|Photo: Winni Wintermeyer
Charitable trusts provide income for the donor or a designated loved one for the term of the trust (life or a specified number of years) while also providing a significant contribution to the museum at a substantial tax advantage. Trusts may be established during a donor's lifetime (intervivos trusts) or through an estate (testamentary trusts).
Charitable remainder trusts are trusts in which the trustees distribute income, generally no less than five percent, to a beneficiary for the term of the trust. When the trust terminates, any remaining principal and interest income is distributed to an organization designated as charitable by the Internal Revenue Service, such as SFMOMA. The museum may be named to receive the remainder of the entire principal, or a percentage of the trust. Gifts from charitable remainder trusts have been invaluable to the museum in building its endowment.
- Charitable remainder annuity trusts: A charitable remainder annuity trust pays a designated beneficiary an annuity, or a fixed amount of income each year. For example, a $100,000 trust that designates a fixed payout equal to a rate of six percent will provide the beneficiary with a contribution of $6,000 per year for life or for the life of the trust. The remaining principal and interest would then be given to the museum.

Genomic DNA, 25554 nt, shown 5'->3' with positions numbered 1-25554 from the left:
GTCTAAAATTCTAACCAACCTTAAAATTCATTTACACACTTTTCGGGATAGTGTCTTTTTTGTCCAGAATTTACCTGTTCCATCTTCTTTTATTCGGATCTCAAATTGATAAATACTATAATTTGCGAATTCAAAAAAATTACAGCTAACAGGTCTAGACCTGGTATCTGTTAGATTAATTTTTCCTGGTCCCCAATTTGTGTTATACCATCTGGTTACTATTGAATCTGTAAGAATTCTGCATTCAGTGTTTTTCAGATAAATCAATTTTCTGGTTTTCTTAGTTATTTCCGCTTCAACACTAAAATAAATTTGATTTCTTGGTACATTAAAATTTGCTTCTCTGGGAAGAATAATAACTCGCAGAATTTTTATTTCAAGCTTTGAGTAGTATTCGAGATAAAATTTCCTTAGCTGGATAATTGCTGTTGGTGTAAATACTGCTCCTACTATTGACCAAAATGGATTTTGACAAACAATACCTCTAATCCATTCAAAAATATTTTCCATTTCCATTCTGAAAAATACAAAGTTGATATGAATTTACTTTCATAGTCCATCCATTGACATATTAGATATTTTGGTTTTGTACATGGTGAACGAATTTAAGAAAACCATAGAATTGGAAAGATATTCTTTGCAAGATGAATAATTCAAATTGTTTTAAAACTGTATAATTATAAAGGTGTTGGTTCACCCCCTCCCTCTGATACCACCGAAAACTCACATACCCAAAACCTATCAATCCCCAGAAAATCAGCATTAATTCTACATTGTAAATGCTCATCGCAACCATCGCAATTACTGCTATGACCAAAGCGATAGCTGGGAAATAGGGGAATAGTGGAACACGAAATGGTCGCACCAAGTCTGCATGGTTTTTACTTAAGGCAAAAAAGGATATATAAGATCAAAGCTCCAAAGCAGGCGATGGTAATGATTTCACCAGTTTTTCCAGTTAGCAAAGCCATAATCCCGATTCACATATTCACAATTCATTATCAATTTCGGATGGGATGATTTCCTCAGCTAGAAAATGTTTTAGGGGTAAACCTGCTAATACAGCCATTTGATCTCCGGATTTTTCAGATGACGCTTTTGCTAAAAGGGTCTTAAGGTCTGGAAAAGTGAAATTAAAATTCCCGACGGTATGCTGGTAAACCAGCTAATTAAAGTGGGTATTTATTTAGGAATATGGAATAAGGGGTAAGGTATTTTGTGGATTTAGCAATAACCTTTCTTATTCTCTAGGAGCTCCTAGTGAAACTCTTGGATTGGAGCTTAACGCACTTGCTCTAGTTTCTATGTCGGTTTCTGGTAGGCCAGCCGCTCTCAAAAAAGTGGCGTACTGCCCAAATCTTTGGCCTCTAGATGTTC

- Charitable remainder unitrust: A charitable remainder unitrust pays a designated beneficiary an amount that may vary from year to year. The payment is a percentage of the principal, calculated annually, allowing the beneficiary's income to grow as the principal grows. For example, a trust with assets of $100,000 and a payout rate of six percent will yield $6,000 in its first year, but if the trust assets are valued at $110,000 the second year, the beneficiary will receive a payout of $6,600. A unitrust may be established so that the beneficiary receives payment only from interest income or from the principal as well, if the income is insufficient. Once the payout term is completed, the museum would receive the remaining principal and interest.
Charitable lead trusts provide SFMOMA with a guaranteed annual income or use of a specific property for a given number of years. When the trust is terminated, the principal or property reverts back to the donor or the estate. A lead trust gives reliable income to the Museum and can provide a reduction in gift or estate taxes when transferring property to others.
For more information please contact Jonathan Peterson, director of development, at 415.618.3280 or email@example.com.
This document provides general information about giving opportunities at SFMOMA and is not intended to offer legal or tax advice. Please consult an attorney or financial advisor for all matters related to estate planning — including the specific wording of bequests in your will.